Tuesday, June 30, 2015

Finding the file format of Microsoft Outlook attachment.

Couple of days ago I was asked by one of my customers to help her with her email. Over there they use Exchange (they are a big Microsoft shop) so her mail client is Outlook. She received an email regarding some appointment she had, and it included an attachment and she could not open it.

I have to say I froze. Usually they are careful about not opening suspicious attachments; I hope this was legit and her computer was not infected.
When I got to her office, she showed me the email, which looks proper. And then showed that the attachment was being presented in Outlook as a file called

Appointment Info Jul2015.save
which Outlook thought was an Adobe Acrobat document(?). Maybe Outlook was setup not to show extensions, like Windows does by default. So, I decided that we should contact the sender; he did say he sent the file and even read out the filename of the attachment. Next step was to save the file and see what's what. The quickest way I had to find the extension extension of the saved file was checking its properties. It did show it to me, but it was not .pdf. It was
Appointment Info Jul2015.save.copy
Ookay. As you know I am not a Windows guru; I just am someone who understand linux and Unix in general who happens to dabble with Windows at times. So, I tried to treat it as a linux problem.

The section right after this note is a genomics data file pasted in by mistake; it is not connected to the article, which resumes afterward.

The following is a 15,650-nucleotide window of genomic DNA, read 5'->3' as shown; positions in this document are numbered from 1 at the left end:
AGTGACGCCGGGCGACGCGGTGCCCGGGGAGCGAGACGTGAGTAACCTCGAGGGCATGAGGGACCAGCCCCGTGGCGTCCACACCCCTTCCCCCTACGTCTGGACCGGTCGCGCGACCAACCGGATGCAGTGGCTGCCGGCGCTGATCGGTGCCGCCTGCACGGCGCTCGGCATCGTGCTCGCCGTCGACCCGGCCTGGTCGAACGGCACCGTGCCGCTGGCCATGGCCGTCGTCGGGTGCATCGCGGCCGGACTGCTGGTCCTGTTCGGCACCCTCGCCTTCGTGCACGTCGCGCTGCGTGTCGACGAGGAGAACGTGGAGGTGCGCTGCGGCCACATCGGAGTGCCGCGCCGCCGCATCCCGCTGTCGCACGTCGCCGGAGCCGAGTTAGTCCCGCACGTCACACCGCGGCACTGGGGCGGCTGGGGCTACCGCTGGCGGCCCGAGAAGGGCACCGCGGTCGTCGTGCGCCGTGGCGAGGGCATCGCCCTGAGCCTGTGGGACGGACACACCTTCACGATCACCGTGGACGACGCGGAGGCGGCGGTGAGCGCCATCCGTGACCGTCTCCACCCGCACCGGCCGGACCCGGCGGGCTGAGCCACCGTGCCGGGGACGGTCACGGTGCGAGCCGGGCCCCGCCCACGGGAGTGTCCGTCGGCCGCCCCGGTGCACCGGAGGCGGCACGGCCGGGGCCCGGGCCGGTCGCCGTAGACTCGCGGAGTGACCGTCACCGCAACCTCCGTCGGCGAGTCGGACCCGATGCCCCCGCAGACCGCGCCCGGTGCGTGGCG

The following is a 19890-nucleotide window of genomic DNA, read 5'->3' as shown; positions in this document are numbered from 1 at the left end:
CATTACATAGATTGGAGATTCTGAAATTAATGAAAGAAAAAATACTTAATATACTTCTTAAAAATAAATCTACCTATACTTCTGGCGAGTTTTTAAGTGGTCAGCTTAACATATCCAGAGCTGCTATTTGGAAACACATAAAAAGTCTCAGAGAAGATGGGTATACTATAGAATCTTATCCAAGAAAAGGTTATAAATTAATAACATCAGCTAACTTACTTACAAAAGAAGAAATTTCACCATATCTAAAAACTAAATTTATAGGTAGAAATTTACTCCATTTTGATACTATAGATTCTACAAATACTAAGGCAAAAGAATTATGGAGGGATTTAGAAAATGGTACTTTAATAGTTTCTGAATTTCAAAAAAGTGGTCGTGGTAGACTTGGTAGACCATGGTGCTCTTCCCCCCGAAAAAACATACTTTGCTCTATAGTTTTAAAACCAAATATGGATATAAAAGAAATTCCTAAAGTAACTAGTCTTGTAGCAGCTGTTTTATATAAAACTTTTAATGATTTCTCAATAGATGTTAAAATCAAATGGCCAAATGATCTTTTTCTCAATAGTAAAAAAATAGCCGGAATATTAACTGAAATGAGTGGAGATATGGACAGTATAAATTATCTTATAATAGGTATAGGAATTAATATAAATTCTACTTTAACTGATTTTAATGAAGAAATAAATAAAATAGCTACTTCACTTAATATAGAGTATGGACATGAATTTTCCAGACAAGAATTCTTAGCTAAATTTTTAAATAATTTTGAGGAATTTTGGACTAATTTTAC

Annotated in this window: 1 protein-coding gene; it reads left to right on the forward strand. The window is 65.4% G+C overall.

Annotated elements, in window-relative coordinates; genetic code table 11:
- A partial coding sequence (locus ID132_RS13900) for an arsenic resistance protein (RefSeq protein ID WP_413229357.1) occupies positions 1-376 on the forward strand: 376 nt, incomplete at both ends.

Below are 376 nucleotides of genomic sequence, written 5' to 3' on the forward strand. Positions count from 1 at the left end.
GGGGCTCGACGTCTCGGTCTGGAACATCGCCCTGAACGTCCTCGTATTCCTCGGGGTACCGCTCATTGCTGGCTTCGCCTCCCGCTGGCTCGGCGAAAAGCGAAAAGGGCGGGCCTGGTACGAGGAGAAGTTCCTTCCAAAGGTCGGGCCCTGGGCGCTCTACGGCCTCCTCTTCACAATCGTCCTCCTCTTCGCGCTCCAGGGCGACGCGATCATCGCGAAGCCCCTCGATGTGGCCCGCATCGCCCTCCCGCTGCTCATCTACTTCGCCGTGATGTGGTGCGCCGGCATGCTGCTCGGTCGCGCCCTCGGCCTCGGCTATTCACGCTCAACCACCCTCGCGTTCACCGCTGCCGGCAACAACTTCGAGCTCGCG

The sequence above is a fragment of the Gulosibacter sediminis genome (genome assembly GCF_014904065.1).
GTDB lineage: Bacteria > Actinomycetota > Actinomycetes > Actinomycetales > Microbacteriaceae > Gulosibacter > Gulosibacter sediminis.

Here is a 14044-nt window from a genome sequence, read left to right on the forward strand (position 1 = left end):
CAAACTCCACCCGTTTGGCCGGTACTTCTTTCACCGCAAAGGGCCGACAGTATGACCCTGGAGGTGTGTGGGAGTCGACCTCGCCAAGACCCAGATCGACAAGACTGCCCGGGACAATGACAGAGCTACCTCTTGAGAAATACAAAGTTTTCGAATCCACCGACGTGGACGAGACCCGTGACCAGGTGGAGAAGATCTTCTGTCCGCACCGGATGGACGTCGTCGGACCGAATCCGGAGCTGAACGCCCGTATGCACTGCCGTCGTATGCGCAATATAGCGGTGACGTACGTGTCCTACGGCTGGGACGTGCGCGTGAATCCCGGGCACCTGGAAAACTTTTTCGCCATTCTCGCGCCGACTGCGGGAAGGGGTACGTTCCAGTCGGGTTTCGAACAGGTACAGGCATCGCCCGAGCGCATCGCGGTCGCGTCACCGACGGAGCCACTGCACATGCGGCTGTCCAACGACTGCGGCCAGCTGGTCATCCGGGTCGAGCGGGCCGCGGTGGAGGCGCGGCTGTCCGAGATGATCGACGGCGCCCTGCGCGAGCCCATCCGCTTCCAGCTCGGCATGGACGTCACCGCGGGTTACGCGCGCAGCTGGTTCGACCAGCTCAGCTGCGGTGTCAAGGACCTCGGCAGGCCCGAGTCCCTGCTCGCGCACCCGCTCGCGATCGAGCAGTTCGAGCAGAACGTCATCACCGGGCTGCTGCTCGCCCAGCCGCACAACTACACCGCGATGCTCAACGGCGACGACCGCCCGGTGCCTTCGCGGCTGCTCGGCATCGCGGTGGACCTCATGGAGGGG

Well, we do not have the command file in Windows by default as far as I know. So, how about if we open the file in Notepad and look at the header? Here is what I saw:


I guess we need to find which file uses that header. A bit of search indicates it is probably a .zip file. I renamed it as

Appointment Info Jul2015.save.zip
and unzipped it. It then created a new directory with a file inside it. And that file was a pdf:
1 0 obj
<%lt/Type/XObject/Subtype/Image/Width 1602/Height 1037/Mask [252 252 ]/Length 65127/ColorSpace[/Indexed/DeviceRGB 255(^@^@^@^@^@


  1. Notepad is not like one of those helpful programs that try to detect and process and file you leave too close to them. And that is good. All I wanted is to see the top of the file without something running without my consent. Kinda like running vi
  2. Don't let outlook open attachments using any program by default. If you do not know what it is, it should not try to open it.
  3. I really do not like how Windows by default hides file extensions. Really hate that. Great way to camouflage a bad program from your average user.
  4. Sometimes you might not have a program that you can click on and will do something. You need to be creative. Hackers do that all day and twice on Sunday.
  5. Finding out the contents of a mysterious file inside another and so on is a classic event in hacking competition. Sometimes those tasks become very Rudy Goldbergish ina completely new and frustrating level.

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